Polling has shown that 82 per cent of Northerners do not think of London as an option for finding work and 75 per cent believe that the success of the capital does not benefit the North’s economy.
The research, published in a report by the think-tank Centre for London, calls on the capital’s leaders to strengthen relations with the rest of the country by establishing what it called “a powerful alliance of UK mayors”.
It said international trade delegations should be organised to allow London and the rest of the country to bid for business together, as well as calling for regional embassies to provide a space for British companies to do business in the capital.
The claims come after a YouGov poll commissioned by the Centre for London showed that just 51 per cent of Northerners claim to be proud of London as the capital, while 31 per cent said they are not proud.
Dr Jack Brown, a senior researcher at Centre for London and the author of the report, said: “To many Northerners, London appears self-interested, resource-greedy and distant. But like it or not, London contributes hugely to national life, not to mention its vital economic role.
“Our research has found that London has got some work to do to show that it takes its national role as the capital of England and the UK seriously.
“Simply stating that the capital redistributes its wealth around the country is not enough. We must move beyond the figures and make the case for London’s place at the heart of its nation.”
The Centre for London said there were growing examples of politicians, businesses and cultural institutions from London and the North working together to the mutual benefit of both regions.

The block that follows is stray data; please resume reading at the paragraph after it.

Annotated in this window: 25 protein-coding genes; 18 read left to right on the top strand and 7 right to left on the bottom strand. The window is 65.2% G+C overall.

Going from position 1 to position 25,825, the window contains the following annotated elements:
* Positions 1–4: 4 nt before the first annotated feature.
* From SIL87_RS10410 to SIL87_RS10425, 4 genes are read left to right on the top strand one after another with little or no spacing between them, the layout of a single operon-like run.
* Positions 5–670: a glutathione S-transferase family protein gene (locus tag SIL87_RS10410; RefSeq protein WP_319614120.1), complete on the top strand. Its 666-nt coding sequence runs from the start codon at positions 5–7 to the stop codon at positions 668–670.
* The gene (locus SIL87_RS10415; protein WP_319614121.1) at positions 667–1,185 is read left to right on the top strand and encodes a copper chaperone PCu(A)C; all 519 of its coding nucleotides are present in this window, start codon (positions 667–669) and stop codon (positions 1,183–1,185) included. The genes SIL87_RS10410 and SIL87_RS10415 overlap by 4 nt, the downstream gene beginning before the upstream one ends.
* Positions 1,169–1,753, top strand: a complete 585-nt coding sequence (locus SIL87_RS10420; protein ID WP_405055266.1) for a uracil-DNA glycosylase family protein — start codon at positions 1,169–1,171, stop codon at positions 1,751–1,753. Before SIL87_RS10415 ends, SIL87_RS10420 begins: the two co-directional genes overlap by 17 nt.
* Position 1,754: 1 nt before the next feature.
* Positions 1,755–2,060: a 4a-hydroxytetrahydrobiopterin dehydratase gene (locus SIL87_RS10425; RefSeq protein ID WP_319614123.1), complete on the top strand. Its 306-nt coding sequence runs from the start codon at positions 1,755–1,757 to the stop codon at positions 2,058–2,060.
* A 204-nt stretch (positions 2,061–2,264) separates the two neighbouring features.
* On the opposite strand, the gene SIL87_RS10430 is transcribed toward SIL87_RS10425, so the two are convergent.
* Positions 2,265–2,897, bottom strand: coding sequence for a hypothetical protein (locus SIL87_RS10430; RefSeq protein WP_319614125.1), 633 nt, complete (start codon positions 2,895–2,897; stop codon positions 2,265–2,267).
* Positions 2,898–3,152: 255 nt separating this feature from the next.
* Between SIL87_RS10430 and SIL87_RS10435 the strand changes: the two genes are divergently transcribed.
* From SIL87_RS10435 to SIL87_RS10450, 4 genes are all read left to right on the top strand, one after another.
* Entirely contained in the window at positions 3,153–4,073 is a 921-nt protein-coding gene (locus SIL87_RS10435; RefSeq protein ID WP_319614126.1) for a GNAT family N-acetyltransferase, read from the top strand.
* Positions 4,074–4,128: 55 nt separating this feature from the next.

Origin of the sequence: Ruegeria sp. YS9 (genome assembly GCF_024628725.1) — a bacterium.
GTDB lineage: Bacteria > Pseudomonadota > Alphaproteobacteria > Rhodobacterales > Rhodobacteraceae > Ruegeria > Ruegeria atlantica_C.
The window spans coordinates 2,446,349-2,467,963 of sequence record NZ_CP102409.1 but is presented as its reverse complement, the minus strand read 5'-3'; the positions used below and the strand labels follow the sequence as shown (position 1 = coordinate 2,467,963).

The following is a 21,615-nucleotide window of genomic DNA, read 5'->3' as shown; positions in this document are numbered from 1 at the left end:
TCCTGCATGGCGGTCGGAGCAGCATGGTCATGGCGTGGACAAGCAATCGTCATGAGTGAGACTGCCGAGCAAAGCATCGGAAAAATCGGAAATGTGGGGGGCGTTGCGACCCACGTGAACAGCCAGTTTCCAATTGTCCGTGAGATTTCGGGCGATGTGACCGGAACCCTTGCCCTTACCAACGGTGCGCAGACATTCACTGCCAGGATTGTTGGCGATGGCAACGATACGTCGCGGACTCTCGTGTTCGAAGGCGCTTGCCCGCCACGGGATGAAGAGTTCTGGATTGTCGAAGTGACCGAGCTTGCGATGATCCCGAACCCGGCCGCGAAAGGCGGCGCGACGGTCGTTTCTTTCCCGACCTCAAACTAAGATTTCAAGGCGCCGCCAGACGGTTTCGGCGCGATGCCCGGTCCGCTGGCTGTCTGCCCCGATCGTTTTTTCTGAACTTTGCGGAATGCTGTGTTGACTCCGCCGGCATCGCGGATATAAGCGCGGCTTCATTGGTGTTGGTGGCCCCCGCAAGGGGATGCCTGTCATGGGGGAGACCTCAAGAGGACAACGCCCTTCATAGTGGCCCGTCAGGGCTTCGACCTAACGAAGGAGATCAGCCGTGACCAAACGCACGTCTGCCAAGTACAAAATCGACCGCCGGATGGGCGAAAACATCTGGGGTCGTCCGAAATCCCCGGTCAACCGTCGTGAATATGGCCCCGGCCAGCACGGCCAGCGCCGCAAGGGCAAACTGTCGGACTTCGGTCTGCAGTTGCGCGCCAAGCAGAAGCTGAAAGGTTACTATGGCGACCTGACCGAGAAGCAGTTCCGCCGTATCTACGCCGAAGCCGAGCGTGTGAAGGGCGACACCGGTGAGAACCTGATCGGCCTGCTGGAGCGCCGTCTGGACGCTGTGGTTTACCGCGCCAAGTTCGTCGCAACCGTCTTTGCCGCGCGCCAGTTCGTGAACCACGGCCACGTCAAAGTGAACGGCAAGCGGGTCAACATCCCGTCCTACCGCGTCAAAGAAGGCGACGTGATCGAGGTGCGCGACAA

These include Transport for London working behind the scenes alongside Transport for the North to help build an ‘Oyster Card for the North’ and the capital’s promotional agency, London & Partners, working alongside other cities in the UK to market a joint international tourism package, branded Experience England.
Another successful initiative includes a growing link between the Sheffield Property Association and its London counterpart.
Martin McKervey, its chairman, said improved connectivity between cities were key to improving the UK’s productivity.
“If the UK is to truly compete globally it is vital that this relationship works for both the capital and the regions,” he said.
“Top of the agenda must be significant investment in transport infrastructure outside of London. Without improved connectivity between and within cities the UK’s economy will find it difficult to become more productive.
Don Valley MP Caroline Flint, the co-chair of the Northern Powerhouse All Party Parliamentary Group, said: “If the whole nation can share in gains of one of the world’s great city regions – this would be a welcome step forward.”
The Director of the Northern Powerhouse Partnership, Henri Murison, claimed that infrastructure projects both in the capital as well as in the North of England were vital to the UK’s future economic prospects.
Mr Murison said: “Investment in infrastructure is not a zero-sum game.
“London’s growth needs to be provided for, through schemes like Crossrail 2, and in the North, we need Northern Powerhouse Rail committed to as soon as possible in order to unlock growth.
“This won’t happen without a virtual city which can be equal to London, [one that] is as productive but different from our capital.”